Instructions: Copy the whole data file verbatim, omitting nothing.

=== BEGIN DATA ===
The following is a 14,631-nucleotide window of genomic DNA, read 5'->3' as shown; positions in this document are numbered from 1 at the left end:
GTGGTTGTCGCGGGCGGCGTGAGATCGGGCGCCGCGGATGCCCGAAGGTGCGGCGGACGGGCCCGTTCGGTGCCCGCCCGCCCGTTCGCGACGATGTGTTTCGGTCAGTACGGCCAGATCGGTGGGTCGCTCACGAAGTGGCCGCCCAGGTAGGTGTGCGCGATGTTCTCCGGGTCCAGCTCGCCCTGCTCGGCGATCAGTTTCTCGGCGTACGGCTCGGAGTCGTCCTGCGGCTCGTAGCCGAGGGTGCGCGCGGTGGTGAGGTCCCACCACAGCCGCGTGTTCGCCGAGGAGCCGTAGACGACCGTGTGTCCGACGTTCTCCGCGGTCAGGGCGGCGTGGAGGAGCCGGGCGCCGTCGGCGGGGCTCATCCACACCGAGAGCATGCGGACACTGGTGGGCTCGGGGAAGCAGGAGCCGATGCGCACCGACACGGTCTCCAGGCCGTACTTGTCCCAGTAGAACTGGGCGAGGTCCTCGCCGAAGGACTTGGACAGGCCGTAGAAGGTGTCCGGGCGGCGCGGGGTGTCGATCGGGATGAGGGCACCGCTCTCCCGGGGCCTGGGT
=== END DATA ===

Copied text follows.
The following is a 14,631-nucleotide window of genomic DNA, read 5'->3' as shown; positions in this document are numbered from 1 at the left end:
GTGGTTGTCGCGGGCGGCGTGAGATCGGGCGCCGCGGATGCCCGAAGGTGCGGCGGACGGGCCCGTTCGGTGCCCGCCCGCCCGTTCGCGACGATGTGTTTCGGTCAGTACGGCCAGATCGGTGGGTCGCTCACGAAGTGGCCGCCCAGGTAGGTGTGCGCGATGTTCTCCGGGTCCAGCTCGCCCTGCTCGGCGATCAGTTTCTCGGCGTACGGCTCGGAGTCGTCCTGCGGCTCGTAGCCGAGGGTGCGCGCGGTGGTGAGGTCCCACCACAGCCGCGTGTTCGCCGAGGAGCCGTAGACGACCGTGTGTCCGACGTTCTCCGCGGTCAGGGCGGCGTGGAGGAGCCGGGCGCCGTCGGCGGGGCTCATCCACACCGAGAGCATGCGGACACTGGTGGGCTCGGGGAAGCAGGAGCCGATGCGCACCGACACGGTCTCCAGGCCGTACTTGTCCCAGTAGAACTGGGCGAGGTCCTCGCCGAAGGACTTGGACAGGCCGTAGAAGGTGTCCGGGCGGCGCGGGGTGTCGATCGGGATGAGGGCACCGCTCTCCCGGGGCCTGGGT